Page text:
Slow drivers are blocking Vietnam's expressways

February 8, 2024 | 03:00 pm PT
Anh Nguyen Businessman
I love doing road trips and have driven long distances in Vietnam and many other countries.

For my first road trip in Australia, I rented an MG and drove 1,000 km from Sydney to Brisbane in around 10 hours, including stops for gas, coffee and lunch.

I've also enjoyed many road trips in the U.S. and Canada where most drivers maintain proper speeds on the road and do not block traffic.

From those trips, I realized that when drivers comply with regulations, they not only ensure road safety but also comfortable driving for everyone on the road.

One of the most important rules is that slow drivers should keep to the right lane. This is an axiom learned by heart by drivers in most countries that follow U.S. traffic standards, including in Asia and Europe.

It is the left lane for countries like Australia and Thailand that follow U.K. standards.

On the autobahn in Germany even super cars driving at 300 kph always keep to the right side of the road, leaving the left lanes empty for drivers who want to overtake them. Drivers who occupy the left side and prevent others from overtaking them are fined.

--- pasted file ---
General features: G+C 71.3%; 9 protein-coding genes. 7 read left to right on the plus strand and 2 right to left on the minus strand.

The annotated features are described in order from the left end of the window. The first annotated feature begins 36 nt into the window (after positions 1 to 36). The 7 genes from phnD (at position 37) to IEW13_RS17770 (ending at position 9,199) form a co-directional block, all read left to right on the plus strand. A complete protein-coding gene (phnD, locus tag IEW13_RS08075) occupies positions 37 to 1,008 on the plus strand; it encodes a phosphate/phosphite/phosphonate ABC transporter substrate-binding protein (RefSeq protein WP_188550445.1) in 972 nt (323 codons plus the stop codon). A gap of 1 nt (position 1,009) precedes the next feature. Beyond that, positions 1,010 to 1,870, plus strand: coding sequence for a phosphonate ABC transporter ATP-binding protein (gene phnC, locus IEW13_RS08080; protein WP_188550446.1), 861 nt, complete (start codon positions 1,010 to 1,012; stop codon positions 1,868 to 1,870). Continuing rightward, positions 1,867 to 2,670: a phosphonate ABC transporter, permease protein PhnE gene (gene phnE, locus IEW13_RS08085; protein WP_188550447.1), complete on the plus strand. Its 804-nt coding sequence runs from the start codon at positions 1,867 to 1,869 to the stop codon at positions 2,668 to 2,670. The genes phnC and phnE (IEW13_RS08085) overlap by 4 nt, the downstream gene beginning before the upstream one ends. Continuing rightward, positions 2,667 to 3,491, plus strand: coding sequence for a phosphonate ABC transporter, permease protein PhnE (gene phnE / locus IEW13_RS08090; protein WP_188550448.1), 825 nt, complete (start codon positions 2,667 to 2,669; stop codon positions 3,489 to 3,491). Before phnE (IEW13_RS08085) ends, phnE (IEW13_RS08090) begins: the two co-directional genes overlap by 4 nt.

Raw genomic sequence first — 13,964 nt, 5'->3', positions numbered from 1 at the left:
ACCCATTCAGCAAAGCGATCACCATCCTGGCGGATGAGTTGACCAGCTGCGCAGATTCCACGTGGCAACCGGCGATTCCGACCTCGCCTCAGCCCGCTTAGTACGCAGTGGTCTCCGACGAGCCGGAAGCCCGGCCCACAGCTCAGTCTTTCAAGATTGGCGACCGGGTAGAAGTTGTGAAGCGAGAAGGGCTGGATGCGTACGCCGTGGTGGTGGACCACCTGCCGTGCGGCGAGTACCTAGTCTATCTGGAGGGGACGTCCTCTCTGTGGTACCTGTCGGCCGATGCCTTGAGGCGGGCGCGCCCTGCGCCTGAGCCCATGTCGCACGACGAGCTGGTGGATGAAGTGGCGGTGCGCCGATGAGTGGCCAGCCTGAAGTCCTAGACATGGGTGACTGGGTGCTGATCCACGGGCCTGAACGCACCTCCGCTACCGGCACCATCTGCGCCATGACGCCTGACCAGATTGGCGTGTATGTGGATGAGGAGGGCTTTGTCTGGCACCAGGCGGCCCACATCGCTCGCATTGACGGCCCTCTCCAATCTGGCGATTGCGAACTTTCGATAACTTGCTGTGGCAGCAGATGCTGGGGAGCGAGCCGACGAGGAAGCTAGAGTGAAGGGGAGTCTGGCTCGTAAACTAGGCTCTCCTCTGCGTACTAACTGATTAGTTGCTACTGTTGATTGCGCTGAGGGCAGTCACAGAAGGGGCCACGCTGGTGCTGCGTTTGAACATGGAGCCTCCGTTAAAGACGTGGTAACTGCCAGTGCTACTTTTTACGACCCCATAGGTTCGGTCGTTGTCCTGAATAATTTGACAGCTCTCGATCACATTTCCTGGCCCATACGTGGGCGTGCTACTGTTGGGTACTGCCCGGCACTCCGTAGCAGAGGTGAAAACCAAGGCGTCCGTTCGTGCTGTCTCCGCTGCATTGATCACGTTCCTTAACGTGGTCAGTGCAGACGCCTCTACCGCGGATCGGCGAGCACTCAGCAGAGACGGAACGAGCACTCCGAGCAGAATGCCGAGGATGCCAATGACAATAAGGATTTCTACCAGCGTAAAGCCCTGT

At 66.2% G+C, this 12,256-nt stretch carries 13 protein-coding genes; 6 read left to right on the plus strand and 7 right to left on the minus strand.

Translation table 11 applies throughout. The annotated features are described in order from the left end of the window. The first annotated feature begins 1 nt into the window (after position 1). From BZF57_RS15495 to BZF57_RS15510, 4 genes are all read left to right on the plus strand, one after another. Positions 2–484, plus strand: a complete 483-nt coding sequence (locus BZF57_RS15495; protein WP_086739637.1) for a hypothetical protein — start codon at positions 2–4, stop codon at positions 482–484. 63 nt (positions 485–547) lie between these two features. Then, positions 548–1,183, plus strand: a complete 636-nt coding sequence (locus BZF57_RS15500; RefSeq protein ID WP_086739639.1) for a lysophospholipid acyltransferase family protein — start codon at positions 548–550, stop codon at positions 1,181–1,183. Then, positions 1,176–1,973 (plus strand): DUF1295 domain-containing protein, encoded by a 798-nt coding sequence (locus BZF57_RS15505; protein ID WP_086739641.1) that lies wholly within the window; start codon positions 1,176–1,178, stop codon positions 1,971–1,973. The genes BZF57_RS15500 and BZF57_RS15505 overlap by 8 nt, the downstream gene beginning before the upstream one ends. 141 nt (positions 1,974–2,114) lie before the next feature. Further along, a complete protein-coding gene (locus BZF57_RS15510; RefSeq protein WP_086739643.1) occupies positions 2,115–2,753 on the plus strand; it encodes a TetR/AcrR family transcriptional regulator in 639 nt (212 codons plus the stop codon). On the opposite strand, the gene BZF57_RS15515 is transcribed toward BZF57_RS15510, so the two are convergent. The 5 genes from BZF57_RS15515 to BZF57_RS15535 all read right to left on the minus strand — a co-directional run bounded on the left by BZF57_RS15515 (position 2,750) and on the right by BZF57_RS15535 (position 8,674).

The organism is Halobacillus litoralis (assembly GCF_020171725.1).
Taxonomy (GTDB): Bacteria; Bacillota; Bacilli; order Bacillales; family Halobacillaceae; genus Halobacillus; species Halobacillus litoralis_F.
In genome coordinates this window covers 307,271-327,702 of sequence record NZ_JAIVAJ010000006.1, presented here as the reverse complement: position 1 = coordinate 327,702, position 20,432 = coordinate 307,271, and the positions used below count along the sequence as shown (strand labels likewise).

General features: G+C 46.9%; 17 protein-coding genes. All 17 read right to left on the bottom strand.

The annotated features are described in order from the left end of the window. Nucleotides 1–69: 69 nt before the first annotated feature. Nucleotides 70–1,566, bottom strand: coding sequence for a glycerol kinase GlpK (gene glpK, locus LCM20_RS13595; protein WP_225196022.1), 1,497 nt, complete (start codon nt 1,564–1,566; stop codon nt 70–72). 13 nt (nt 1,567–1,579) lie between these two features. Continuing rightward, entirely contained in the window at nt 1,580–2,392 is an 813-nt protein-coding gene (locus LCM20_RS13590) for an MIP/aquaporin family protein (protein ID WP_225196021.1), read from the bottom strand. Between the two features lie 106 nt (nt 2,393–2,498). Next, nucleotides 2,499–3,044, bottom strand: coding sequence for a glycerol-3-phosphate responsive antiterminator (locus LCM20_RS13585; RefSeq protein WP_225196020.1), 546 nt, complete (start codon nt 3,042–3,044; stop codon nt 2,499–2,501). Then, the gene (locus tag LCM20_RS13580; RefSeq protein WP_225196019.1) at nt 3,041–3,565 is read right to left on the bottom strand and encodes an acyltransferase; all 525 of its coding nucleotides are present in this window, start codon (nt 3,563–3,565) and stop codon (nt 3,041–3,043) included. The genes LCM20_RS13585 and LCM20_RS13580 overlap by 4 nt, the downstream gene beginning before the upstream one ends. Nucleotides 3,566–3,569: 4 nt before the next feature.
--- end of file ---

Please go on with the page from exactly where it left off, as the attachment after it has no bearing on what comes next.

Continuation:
Photo by VnExpress/

Vehicles on La Son - Tuy Loan Expressway in central Vietnam. Photo by VnExpress/Nguyen Dong

I don't think this rule is strictly followed in Vietnam and drivers should be reminded of this more effectively.

In other countries, I’ve seen signs saying "Slower traffic keep right", "Slower traffic keep left" or "Left lane for passing only" placed along highways.

I've never seen those signs in Vietnam, although traffic regulations stipulate that those blocking others by driving slowly will be fined VND400,000-600,000 (US$16.40-24.60).

Many drivers in Vietnam are not aware of how much they bother other drivers. You can drive as slowly as you want, within the minimum speed of course, but please move to the right to give space for others to pass.

Slow drivers occupying all lanes really make Vietnamese expressways unsafe and ineffective.

While Vietnam's infrastructure is still incomplete, raising drivers' awareness will help improve safety and the travel experience, especially on the crowded roads during the upcoming Lunar New Year holidays.

*Anh Nguyen is a businessman.

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